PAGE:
publicizes Elon's
Internet predictions database recently gave laudatory coverage to a Web site that is a joint venture of Elon University's School of Communications and the Pew Internet and American Life Project. The site invites people to submit their predictions about the future of the Internet.

The "Imagining the Internet" predictions database has been developed over the past two years by Janna Quitney Anderson, an assistant professor and director of internet projects. Her work has been funded and guided by School of Communications Advisory Board member Lee Rainie, director of the Pew Internet and American Life Project.

The Web site includes 4,000 predictions about the future of the Internet that were made by leaders in the industry between 1990 and 1995. The predictions were gathered by a team that included Elon faculty and staff and dozens of Media History students.

Visitors to the site can search the database and learn more about the early visions of those who created Internet technologies. The site also invites people to look forward and submit their own, personal visions about the future of the Internet.

In the article on, reporter Christine Boese describes her experience and provides links so people can contribute their predictions about the future of the Internet to the site. "I had more fun than I had any right to the other day. I looked into my crystal ball and imagined the future of the Internet," she wrote. "The site is open for browsing and searching, so you can hop in and read some of the famous, humorous and edgy predictions from pundits, journalists and ordinary people about what the Internet could become. As years go by, this should become an absolute treasure trove, but it already is an amazing read."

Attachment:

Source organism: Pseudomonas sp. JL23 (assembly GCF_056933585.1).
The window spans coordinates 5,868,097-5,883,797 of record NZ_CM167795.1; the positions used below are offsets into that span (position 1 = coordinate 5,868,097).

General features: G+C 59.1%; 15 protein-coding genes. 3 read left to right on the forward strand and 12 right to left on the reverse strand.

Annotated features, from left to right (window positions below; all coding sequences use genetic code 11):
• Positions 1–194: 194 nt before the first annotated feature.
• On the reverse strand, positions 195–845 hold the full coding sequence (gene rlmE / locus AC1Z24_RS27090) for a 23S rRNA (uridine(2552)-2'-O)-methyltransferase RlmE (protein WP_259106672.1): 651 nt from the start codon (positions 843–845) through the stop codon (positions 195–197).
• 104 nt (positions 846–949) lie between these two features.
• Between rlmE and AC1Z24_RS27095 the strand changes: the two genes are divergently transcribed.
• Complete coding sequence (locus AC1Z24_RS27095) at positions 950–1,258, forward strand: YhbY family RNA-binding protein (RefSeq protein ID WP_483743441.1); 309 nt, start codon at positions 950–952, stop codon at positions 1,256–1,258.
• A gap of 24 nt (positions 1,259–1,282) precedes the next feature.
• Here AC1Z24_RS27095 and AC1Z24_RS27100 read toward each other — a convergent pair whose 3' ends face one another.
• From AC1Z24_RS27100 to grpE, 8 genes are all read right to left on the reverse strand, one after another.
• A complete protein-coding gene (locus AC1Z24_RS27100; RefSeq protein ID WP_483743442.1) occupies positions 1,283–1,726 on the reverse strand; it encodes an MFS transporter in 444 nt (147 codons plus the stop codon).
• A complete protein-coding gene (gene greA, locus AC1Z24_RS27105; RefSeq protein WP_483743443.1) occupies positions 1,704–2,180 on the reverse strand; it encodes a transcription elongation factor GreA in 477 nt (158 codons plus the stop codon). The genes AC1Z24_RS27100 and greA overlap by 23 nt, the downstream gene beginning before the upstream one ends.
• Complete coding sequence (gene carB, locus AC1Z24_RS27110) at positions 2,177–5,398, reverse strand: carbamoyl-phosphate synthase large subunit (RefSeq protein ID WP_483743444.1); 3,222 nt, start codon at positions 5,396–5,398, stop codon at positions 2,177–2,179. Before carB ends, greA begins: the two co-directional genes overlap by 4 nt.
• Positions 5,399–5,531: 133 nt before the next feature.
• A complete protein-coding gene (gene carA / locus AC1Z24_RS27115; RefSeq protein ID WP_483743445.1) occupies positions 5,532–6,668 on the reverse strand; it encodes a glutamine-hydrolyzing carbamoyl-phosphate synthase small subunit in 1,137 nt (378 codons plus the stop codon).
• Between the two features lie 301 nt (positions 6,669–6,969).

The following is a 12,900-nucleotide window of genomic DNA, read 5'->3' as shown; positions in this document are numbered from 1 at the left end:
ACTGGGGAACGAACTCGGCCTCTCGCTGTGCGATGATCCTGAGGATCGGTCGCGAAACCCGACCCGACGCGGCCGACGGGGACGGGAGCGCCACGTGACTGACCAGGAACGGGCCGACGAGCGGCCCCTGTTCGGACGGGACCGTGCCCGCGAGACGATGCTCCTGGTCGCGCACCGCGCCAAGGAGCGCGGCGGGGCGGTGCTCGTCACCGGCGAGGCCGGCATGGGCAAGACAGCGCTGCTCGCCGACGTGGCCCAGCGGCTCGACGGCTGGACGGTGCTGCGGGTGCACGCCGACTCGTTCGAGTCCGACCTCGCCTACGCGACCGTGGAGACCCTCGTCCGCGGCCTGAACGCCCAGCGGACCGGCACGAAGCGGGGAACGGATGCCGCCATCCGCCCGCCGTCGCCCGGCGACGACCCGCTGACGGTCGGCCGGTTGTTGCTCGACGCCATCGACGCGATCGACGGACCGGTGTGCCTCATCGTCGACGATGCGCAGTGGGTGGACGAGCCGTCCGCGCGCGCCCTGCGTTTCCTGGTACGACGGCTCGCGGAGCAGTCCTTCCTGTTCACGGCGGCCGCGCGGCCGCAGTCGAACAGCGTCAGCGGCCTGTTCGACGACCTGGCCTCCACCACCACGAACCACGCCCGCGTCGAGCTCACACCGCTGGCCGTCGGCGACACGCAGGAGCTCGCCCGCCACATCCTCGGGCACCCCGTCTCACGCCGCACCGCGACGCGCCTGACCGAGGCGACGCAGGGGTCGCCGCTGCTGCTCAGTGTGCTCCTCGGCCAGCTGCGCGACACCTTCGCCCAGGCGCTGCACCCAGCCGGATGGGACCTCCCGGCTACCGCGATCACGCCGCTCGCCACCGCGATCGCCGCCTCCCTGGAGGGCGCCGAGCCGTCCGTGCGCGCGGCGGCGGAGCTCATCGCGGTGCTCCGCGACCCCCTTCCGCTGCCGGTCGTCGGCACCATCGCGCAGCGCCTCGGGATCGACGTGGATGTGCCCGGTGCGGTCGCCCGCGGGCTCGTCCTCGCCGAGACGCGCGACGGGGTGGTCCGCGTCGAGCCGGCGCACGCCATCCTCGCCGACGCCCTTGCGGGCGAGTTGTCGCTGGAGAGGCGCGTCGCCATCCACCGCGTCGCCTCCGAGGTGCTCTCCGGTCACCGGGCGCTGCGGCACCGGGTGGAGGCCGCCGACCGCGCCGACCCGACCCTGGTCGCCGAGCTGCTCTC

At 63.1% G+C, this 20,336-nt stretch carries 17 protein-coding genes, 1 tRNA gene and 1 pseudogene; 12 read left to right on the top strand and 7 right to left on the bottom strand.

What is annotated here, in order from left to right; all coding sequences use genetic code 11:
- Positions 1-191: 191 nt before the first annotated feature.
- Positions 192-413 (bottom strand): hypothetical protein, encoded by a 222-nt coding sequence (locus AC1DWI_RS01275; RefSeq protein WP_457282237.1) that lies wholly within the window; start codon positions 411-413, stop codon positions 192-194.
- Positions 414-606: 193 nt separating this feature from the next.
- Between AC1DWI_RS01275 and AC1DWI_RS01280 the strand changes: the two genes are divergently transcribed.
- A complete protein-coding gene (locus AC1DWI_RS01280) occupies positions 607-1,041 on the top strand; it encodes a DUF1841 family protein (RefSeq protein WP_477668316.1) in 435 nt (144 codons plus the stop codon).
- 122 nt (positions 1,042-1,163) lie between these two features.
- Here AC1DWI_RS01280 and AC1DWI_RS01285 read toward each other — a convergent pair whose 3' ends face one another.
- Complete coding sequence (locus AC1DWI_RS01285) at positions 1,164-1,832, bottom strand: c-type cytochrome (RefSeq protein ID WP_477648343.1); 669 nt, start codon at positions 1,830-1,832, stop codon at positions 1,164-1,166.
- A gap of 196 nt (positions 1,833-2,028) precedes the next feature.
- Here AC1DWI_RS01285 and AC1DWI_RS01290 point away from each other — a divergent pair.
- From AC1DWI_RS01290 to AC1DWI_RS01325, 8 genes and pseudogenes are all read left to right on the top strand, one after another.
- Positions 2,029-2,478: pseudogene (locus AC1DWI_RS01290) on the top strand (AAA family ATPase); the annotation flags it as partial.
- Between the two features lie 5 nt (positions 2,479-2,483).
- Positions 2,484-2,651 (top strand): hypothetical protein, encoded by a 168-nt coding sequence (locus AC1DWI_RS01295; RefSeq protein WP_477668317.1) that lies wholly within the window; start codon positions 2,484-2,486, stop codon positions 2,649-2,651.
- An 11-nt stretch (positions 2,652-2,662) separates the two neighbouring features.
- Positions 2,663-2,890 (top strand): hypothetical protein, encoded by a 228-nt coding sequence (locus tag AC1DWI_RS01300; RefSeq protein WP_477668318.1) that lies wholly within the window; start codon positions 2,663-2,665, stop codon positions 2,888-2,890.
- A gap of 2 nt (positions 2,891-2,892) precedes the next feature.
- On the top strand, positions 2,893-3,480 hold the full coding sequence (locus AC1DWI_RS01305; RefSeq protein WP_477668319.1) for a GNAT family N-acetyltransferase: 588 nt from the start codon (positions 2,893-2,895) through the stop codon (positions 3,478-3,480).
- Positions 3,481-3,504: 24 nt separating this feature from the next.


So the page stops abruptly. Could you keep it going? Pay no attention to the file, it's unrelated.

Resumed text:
Hundreds of people from around the world responded to Boese's publicity for the site by going to the "Imagining the Internet" database and adding their predictions for the future.

The site is still in the process of being built. In addition to the early 1990s predictions and the contemporary contributions from the general public, the site will include a 2004 Internet Experts Survey - an element that will complete the database late this year.

Click here to read the story on the site:

Click here to access the Imagining the Internet site:



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Last Modified:  11/29/04
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